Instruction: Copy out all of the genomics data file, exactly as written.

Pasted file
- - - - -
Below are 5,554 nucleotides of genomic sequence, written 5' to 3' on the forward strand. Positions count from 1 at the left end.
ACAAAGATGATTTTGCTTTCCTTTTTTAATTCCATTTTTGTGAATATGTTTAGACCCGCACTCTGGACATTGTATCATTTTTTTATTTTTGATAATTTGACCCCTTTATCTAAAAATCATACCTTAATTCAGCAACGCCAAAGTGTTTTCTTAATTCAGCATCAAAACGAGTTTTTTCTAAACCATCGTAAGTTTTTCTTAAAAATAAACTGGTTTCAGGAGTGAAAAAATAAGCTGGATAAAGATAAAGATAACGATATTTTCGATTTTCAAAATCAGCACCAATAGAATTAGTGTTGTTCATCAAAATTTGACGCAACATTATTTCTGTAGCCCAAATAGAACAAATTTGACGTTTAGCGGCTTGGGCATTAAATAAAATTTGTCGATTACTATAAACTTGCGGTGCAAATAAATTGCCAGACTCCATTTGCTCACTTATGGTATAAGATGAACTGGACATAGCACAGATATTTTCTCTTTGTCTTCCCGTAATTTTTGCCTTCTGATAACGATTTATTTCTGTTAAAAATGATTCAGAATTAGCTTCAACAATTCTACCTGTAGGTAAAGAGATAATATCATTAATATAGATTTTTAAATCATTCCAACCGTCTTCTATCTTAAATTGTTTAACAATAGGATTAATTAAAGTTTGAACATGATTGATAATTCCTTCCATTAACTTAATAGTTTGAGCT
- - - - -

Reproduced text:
Below are 5,554 nucleotides of genomic sequence, written 5' to 3' on the forward strand. Positions count from 1 at the left end.
ACAAAGATGATTTTGCTTTCCTTTTTTAATTCCATTTTTGTGAATATGTTTAGACCCGCACTCTGGACATTGTATCATTTTTTTATTTTTGATAATTTGACCCCTTTATCTAAAAATCATACCTTAATTCAGCAACGCCAAAGTGTTTTCTTAATTCAGCATCAAAACGAGTTTTTTCTAAACCATCGTAAGTTTTTCTTAAAAATAAACTGGTTTCAGGAGTGAAAAAATAAGCTGGATAAAGATAAAGATAACGATATTTTCGATTTTCAAAATCAGCACCAATAGAATTAGTGTTGTTCATCAAAATTTGACGCAACATTATTTCTGTAGCCCAAATAGAACAAATTTGACGTTTAGCGGCTTGGGCATTAAATAAAATTTGTCGATTACTATAAACTTGCGGTGCAAATAAATTGCCAGACTCCATTTGCTCACTTATGGTATAAGATGAACTGGACATAGCACAGATATTTTCTCTTTGTCTTCCCGTAATTTTTGCCTTCTGATAACGATTTATTTCTGTTAAAAATGATTCAGAATTAGCTTCAACAATTCTACCTGTAGGTAAAGAGATAATATCATTAATATAGATTTTTAAATCATTCCAACCGTCTTCTATCTTAAATTGTTTAACAATAGGATTAATTAAAGTTTGAACATGATTGATAATTCCTTCCATTAACTTAATAGTTTGAGCT